3. When I can’t find a clothing item at a reasonable price, and need to cheat, I buy from a local business.  For example, I feel uncomfortable buying bras online (where I do most USA made shopping), so I recently bought some bras from Kiss and Make-Up in Richmond.  Kiss and Make-up does sell a few US brands.

Because of these loopholes, a majority of my wardrobe is not from the U.S.  Now that I am working and able to afford more American made clothing, I want to change that.  My most current hunt: underwear!  (Which I quickly learned is a bad search term – stores use “panties”.)  I started off on Google and found Lingerie Addict has a great listing of lingerie made in the U.S.A.  I also searched the big box online stores like and for “Made in the USA panties”.  On top of the lingerie addict listing here are some other brands I found:

I wound up buying three thongs on sale from Bella Materna, and two 3-packs of Uranus boy shorts.  I would love to try the brand “Commando”, but the price tag is a little steep for me.  My total came to $79.30 for 9 pairs of panties, which is more than I would spend Wal-Mart, but on par with a Victoria Secret sales receipt.  Both companies import their clothing and have been chastised for child labor and extremely low wages.  So, I may not be changing the world this MLK day, but I know there is power in money.  I want want to spend my money where workers are safer and better paid.  Most importantly, I will let you know how I like my new underwear when they arrive!


National Poverty Panel: Not inclusive, but important start

I typically hate panels.  They consist of “important” people talking without respect for time or content.  With that being said I thoroughly enjoyed the intensity and clarity of thought at the “Vision for a new American” panel.  The beauty of the panel was that the soliloquies (which I typically hate) produced some great quotes and sound bites!  In the end, it was just refreshing to spend 2 ½ hours listening to passionate people talk about poverty in the U.S.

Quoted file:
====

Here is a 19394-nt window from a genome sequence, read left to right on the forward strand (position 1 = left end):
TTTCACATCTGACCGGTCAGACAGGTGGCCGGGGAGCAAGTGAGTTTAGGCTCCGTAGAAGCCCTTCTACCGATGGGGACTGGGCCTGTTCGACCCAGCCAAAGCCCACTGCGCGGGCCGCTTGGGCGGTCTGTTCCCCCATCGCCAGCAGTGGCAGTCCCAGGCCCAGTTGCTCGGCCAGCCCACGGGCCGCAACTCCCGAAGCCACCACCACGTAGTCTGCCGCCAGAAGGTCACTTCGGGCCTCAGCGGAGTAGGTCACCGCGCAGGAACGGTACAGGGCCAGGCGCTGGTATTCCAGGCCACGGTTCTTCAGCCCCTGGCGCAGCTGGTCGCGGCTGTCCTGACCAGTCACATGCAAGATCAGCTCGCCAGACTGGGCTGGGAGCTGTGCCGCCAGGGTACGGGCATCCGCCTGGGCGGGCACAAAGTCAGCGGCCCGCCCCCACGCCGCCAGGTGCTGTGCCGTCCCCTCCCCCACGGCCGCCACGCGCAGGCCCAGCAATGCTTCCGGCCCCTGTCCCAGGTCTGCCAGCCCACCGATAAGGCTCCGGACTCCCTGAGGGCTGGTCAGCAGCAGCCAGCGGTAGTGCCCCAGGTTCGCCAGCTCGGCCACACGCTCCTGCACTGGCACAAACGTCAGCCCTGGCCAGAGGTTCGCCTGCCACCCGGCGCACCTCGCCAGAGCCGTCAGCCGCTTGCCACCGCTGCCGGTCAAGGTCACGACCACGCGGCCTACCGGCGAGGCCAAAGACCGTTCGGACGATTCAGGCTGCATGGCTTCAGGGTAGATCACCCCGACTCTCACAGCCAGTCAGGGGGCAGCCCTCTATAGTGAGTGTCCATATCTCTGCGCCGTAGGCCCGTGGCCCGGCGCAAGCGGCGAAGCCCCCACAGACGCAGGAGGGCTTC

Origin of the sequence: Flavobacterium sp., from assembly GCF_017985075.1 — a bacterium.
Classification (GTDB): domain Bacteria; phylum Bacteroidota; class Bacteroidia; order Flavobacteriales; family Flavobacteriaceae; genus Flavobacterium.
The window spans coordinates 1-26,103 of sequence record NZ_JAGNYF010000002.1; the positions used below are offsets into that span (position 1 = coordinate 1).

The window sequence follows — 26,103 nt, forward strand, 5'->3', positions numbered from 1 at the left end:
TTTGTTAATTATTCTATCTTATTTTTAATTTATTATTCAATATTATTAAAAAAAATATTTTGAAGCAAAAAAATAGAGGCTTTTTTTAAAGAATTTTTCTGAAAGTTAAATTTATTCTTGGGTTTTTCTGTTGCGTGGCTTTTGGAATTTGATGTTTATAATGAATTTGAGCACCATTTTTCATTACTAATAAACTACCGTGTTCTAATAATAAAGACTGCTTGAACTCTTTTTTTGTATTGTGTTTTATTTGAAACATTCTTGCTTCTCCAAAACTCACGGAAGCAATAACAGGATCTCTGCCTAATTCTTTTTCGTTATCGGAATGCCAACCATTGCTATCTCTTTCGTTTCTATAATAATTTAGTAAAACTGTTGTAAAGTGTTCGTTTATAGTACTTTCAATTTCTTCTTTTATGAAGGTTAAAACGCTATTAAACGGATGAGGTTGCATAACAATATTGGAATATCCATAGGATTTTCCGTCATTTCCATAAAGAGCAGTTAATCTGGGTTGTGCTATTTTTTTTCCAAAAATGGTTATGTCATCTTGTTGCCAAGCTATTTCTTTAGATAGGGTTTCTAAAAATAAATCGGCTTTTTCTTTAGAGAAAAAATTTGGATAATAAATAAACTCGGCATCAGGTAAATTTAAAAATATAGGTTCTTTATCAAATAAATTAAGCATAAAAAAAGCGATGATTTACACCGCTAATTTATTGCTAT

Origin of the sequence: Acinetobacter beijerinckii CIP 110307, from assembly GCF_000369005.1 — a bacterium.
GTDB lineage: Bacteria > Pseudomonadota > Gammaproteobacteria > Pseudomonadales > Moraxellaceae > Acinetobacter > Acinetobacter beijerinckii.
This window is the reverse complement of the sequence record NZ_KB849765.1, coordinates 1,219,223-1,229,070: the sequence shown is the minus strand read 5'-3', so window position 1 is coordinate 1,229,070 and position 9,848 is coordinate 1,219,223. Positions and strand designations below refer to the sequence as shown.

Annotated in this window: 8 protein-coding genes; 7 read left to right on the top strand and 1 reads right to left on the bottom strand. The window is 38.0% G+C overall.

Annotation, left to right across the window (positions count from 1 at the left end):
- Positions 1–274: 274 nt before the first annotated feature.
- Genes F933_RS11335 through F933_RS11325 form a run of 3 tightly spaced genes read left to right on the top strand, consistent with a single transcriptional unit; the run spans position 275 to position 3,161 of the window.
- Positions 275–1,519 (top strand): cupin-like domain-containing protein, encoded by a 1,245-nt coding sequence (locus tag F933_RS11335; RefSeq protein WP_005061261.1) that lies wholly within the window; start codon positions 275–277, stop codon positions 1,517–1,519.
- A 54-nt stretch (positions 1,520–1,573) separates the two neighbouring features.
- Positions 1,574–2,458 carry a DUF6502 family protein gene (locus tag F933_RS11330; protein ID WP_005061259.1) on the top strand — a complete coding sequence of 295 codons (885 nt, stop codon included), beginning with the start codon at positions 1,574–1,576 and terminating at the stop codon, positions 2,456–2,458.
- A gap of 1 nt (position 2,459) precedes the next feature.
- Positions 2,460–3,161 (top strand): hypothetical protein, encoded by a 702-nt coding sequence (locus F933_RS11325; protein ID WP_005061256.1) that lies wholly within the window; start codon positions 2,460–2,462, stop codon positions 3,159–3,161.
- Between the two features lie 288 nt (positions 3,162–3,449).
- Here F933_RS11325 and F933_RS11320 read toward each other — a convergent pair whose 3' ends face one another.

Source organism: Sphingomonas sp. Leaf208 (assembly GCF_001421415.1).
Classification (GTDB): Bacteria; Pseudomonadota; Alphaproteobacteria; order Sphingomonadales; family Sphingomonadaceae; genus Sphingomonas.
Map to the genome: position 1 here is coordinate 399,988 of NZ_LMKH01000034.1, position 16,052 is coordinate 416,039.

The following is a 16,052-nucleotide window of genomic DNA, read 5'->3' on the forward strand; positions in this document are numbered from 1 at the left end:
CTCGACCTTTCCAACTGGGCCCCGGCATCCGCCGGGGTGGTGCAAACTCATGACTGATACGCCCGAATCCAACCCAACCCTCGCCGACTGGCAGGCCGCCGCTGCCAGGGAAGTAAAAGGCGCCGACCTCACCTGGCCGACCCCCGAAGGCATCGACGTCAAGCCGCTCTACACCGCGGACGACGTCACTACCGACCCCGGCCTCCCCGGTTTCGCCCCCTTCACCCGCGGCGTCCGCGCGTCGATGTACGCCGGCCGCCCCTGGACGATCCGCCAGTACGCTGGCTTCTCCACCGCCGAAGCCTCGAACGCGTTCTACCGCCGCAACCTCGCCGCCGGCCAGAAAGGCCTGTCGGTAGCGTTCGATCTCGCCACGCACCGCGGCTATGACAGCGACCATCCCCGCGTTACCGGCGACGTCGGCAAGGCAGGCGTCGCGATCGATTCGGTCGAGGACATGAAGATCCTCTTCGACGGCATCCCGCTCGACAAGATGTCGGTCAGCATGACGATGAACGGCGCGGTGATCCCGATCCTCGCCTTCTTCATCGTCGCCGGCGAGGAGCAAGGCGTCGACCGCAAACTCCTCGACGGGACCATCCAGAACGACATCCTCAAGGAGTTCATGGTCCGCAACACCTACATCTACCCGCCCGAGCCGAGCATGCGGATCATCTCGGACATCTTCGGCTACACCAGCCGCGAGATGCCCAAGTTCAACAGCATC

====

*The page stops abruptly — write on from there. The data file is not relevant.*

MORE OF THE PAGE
I am typically skeptical of too much talk (not enough action), but around poverty, we need more talking.  The government needs more input from individuals living in poverty, working to fight poverty, and researching poverty, so that as a nation we can improve our current approach.  There are great programs, data, and practices being used all over the country (and other countries) that should be supported at a national level.

The problem: poverty is complex. So where do you start on a national level? Housing? Health care? Criminal justice? Education? Food? Safety net programs? Jobs?

Tavis and the panelists were focusing their attention on child poverty, especially around quality of education.  I was disappointed that other populations and factors did not come up.  I did not hear any talk of men, mental health, housing, or substance abuse – topics that are often associated with lack of personal responsibility.  Children living in poverty is an easy sell.  They are seen as vulnerable and innocent to the failings of their parents and of the system.  So maybe we start there – focusing on education, social safety net, and health care to make sure that children have a “sidewalk” out of poverty.  But eventually we need to move to a discussion about “the guilty ones”, the single adults who also deserve a chance at social mobility.

For now, I am glad that this panel sparked more conversation around poverty, and I want to see the conversation continue.  The panel discussion is available at  You can also learn more about the project and sign a petition to the president at